Michael Andrew Offers Play-by-Play of Dominant 200 IM in San Antonio (Video)

2021 PRO SWIM SERIES – SAN ANTONIO (MARCH)

Reported by Nick Pecoraro.

MEN’S 200 INDIVIDUAL MEDLEY – FINALS

  • World Record: 1:54.00 – Ryan Lochte (2011)
  • American Record: 1:54.00 – Ryan Lochte (2011)
  • U.S. Open Record: 1:54.56 – Ryan Lochte (2009)
  • Jr. World Record: 1:57.06 – Qin Haiyang (2017)
  • Pro Swim Series Record: 1:56.32 – Michael Phelps (2012)
  1. Michael Andrew (Race Pace), 1:58.05
  2. Abrahm DeVine (Team Elite), 1:59.65
  3. Andrew Seliskar (Cal Aquatics), 2:00.59

Michael Andrew was out fast in comparison to the rest of the field, opening the first 100 fly/back in a 54.75. Andrew continued to stay ahead with a solid 33.29 breast effort, building a lead no one could catch. Andrew took the top time in the event at 1:58.05, which now takes over as the top time in the nation this season. Andrew’s time also moves up to 8th in the world this 2020-2021 season.

Taking over Andrew Seliskar for second place was Abrahm DeVine, breaking 2 minutes at 1:59.65 to rank 3rd in the nation this season. Sitting in second in the nation is Florida’s Kieran Smith (1:59.38) from January. Seliskar settled for third at 2:00.59, which ranks 6th in the nation.

Winning the B-final was Dynamo’s Raunak Khosla at 2:03.06.

2020-2021 LCM MEN 200 IM

WANGCHN
SHUN

10/01
1:56.27
2 MITCH
LARKIN
AUS 1:56.32 12/15
3 PHILLIP
HEINTZ
GER 1:56.42 12/30
4 KOSUKE
HAGINO
JPN 1:57.67 12/05
5 JEREMY
DESPLANCHES
SUI 1:57.76 12/13
6 KEITA
SUNAMA
JPN 1:57.98 12/05
7 ILYA
BORODIN
RUS 1:58.00 10/26
8 MICHAEL
ANDREW
USA 1:58.05 03/06
9 HUBERT
KOS
HUN 1:58.31 12/09
10 ANDREY
ZHILKIN
RUS 1:58.62 10/04

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PhillyMark
1 month ago

Pretty honest assessment

Swim fan
1 month ago

Very self aware and eager to improve. Not sure how you can hate on this man.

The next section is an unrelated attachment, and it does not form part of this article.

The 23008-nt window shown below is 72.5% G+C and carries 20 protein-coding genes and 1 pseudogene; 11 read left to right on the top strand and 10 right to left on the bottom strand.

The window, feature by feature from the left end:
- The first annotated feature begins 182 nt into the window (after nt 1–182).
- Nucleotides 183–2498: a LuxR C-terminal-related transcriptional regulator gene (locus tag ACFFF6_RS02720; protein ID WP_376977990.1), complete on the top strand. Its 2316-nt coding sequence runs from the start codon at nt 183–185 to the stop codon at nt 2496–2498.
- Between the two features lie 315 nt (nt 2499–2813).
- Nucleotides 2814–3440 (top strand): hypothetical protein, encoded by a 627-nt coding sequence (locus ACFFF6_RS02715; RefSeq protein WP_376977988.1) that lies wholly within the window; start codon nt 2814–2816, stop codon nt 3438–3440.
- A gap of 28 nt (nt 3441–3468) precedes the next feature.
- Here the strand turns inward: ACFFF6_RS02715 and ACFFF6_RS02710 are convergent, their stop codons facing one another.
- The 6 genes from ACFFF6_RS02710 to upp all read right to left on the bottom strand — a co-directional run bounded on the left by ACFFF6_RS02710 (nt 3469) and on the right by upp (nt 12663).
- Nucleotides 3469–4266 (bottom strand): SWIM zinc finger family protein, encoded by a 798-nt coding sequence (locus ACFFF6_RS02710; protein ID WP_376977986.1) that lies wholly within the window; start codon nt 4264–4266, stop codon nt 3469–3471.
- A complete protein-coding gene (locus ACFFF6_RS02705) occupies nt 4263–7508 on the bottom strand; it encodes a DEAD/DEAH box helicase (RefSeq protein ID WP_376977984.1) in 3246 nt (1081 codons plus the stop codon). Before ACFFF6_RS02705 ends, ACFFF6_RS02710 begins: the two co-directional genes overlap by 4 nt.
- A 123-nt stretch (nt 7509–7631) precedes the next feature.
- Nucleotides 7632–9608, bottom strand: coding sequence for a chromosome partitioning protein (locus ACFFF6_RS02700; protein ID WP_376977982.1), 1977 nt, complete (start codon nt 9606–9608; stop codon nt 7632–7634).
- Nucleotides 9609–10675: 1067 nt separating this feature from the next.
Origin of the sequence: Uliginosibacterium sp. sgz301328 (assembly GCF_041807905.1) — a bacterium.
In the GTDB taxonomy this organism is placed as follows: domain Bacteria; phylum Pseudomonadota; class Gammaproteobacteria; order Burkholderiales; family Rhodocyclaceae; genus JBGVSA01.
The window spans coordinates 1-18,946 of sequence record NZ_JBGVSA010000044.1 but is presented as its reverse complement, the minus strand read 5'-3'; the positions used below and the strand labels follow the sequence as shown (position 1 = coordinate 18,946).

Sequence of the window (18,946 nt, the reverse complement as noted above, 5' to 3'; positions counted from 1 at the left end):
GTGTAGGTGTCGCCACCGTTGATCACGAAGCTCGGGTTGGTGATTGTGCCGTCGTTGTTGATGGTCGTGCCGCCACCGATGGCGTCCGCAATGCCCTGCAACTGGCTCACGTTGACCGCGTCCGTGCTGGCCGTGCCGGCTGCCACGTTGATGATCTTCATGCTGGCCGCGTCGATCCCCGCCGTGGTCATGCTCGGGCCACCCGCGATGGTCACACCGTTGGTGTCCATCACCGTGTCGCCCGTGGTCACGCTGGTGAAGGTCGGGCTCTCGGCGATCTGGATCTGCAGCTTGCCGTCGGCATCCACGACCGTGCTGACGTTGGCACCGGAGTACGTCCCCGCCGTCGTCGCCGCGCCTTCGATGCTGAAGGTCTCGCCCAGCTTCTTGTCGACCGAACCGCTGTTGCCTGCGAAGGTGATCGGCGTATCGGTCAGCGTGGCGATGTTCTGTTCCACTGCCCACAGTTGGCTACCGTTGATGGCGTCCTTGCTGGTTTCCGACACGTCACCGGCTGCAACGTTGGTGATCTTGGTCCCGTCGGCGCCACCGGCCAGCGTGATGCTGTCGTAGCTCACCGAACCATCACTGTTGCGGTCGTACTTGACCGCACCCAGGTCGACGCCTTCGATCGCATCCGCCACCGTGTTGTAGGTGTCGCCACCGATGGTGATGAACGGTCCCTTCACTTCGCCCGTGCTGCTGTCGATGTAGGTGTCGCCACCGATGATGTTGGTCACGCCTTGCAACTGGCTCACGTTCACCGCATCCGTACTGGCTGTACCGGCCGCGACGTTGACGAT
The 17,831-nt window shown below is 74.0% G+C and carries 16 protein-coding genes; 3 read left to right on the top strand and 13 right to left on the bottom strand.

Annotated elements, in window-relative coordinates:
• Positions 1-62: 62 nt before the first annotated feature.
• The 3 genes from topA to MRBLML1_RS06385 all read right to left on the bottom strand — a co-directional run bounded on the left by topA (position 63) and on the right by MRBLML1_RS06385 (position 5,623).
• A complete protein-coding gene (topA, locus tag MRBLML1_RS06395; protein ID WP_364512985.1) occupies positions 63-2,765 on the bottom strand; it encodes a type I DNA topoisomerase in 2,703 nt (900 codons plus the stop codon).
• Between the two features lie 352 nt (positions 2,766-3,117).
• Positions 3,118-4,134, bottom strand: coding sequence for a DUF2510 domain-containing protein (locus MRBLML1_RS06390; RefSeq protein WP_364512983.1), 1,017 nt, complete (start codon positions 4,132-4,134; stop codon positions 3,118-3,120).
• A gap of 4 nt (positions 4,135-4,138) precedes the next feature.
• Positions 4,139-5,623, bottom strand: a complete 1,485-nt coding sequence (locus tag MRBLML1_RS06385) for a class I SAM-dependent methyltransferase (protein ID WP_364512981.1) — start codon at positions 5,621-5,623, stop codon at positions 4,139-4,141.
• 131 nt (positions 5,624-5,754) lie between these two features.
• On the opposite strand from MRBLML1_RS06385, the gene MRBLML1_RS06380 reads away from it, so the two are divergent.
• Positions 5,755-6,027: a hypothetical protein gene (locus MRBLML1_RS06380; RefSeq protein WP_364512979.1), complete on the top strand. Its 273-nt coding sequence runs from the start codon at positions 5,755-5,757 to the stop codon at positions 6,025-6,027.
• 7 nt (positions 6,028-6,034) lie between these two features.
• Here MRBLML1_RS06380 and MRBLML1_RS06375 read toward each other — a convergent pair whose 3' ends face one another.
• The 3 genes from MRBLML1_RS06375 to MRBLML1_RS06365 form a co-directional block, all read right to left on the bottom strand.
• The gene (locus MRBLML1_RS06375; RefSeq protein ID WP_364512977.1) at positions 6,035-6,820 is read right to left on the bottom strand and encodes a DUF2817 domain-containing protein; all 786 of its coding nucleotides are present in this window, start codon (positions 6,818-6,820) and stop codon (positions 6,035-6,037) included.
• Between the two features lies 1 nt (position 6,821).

Team Joe-Mentia
1 month ago

Lots of maturity for 21!

Several times, he mentioned “we” have a lot to work to do in the coming months. Who is the “we”? Has he changed his training regimen (coaches and/or type), or still doing USRPT?

Last edited 1 month ago by Team Joe-Mentia
Grant Drukker
Reply to  Team Joe-Mentia
1 month ago

Him and dad/coach.

Hswimmer
Reply to  Team Joe-Mentia
1 month ago

I think we all know he doesn’t train more than 50s lol

Admin
Reply to  Team Joe-Mentia
1 month ago

This has been a way that Michael has described his partnership with his father, who is also his coach, for as long as I can remember, with the word “we.”

Not totally uncommon in elite sports.

PVSFree
Reply to  Braden Keith
1 month ago

Plenty of swimmers do it too, I was watching an interview with Annie Lazor from last weekend where she said something like “yeah, we’re nursing an injury.” Figures it just signals that the swimmer isn’t the only one doing hard work, there are coaches, strength coaches, massage therapists, physical therapists, etc that all make what the swimmers do possible

Comments are Closed
Reply to  Team Joe-Mentia
1 month ago

It’s the royal we.

About Coleman Hodges

Coleman Hodges

Coleman started his journey in the water at age 1, and although he actually has no memory of that, something must have stuck. A Missouri native, he joined the Columbia Swim Club at age 9, where he is still remembered for his stylish dragon swim trunks. After giving up on …

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